It would be hard to find a better venue than the Teragram Ballroom near Downtown Los Angeles to see an artist like Mark Lanegan. Its domed ceiling perfectly amplifies his cobalt voice while giving fans an easy platform for viewing. Dark as an oceanic trench, his voice bounced and echoed through the Ballroom to a crowd of fans primarily donned in black clothing and tattoos. And though two openers preceded his 10:15 p.m. set time, the crowd was undoubtedly there for Lanegan and his band.
After two rather quick opening shows from Duke Garwood and Lyenn, the crowds began to fill into any and all available space in the Ballroom’s small yet comfortable central area. Fans plucked up good real estate along the perimeter where they could, using the walls as back support to rest weary legs tired from a full day’s work. When Mark Lanegan and his six man band took the stage promptly at 10:15, that fatigue seemed to fade away.
Without much hesitation or any introduction, Lanegan and the band went right into their first song, “Death’s Head Tattoo.” They cruised through this first track under blue ambient stage lights which felt like the perfect backdrop to Lanegan’s deep, oceanic vocals. Though the crowd gave a raucous applause after this first track, very few were dancing throughout its duration. One or two fans in the audience were bobbing along to the music as they played, but the majority stood transfixed on Lanegan’s figure and the voice it produced. But who could blame them? Standing at 6′ 2″, Lanegan is an impressive sight with a voice as deep and rich as worn leather.
From there, the band went through “The Gravedigger’s Song,” “Last One in the World,” and “No Bells on Sunday” before Lanegan said so much as a “thank you.” When he did finally address the crowd for a brief second, the applause was loud with plenty of hooting and hollering.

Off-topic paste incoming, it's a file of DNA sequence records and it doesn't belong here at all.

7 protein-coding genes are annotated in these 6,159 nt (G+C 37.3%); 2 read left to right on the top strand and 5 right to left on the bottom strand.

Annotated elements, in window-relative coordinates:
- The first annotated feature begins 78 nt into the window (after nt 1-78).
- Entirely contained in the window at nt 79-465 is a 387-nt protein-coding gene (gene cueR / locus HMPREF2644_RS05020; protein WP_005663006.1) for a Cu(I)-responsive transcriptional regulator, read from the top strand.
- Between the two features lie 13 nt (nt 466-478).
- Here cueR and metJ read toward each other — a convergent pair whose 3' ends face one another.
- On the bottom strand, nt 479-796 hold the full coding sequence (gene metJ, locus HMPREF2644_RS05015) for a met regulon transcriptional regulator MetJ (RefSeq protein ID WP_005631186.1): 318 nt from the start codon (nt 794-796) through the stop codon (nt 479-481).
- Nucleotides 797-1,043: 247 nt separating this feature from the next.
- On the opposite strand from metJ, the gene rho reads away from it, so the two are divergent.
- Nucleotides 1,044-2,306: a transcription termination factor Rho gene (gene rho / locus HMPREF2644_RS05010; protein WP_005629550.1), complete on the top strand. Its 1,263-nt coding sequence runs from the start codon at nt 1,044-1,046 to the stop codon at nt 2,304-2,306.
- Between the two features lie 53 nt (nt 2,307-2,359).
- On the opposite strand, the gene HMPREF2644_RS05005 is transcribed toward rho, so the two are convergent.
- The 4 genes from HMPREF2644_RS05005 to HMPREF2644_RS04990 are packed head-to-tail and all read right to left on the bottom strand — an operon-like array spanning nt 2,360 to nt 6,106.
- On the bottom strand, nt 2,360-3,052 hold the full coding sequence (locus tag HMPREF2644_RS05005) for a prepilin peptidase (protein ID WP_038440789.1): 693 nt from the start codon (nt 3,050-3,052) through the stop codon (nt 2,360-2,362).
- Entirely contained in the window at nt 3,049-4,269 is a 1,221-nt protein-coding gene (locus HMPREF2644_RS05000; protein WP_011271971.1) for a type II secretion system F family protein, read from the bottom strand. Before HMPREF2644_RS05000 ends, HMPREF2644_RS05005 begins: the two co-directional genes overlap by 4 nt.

As the evening drifted by, Lanegan and his band played song after song with the mood lights reacting to the each song’s tempo. Slower songs like “Deepest Shade” or “Ode to Sad Disco” featured the band drenched in a blue hue, while more uptempo tracks like “Nocturne” and “Beehive” saw them shrouded in red. There were even a few members of the audience dancing as the set went on and the alcohol set in.
By the end of the evening, the crowd seemed just to be getting into their groove and were nowhere near satisfied when Lanegan and crew walked off the stage after an invigorating rendition of “Methamphetamine Blues.” The cheers felt almost uncharacteristic of the rather tame crowd, but they were a group of true blue fans, so it wasn’t entirely unexpected. As anyone could have guessed with such a proper show of love from the crowd, Lanegan strolled his towering figure back to the mic and delivered a stirring encore performance. He and his band rolled through “One Way Street,” “The Killing Season” with its impressive yet unexpected synths and a cover of Joy Division’s “Love Will Tear Us Apart” which sent the crowd into a frenzy.
It was nearly midnight when Lanegan walked off stage for his final time, and the main lights in the Ballroom flicked on. Though the crowd seemed tired from a long day of work, they were undoubtedly excited to catch a glimpse of an artist like Lanegan gracing the stage at the Ballroom.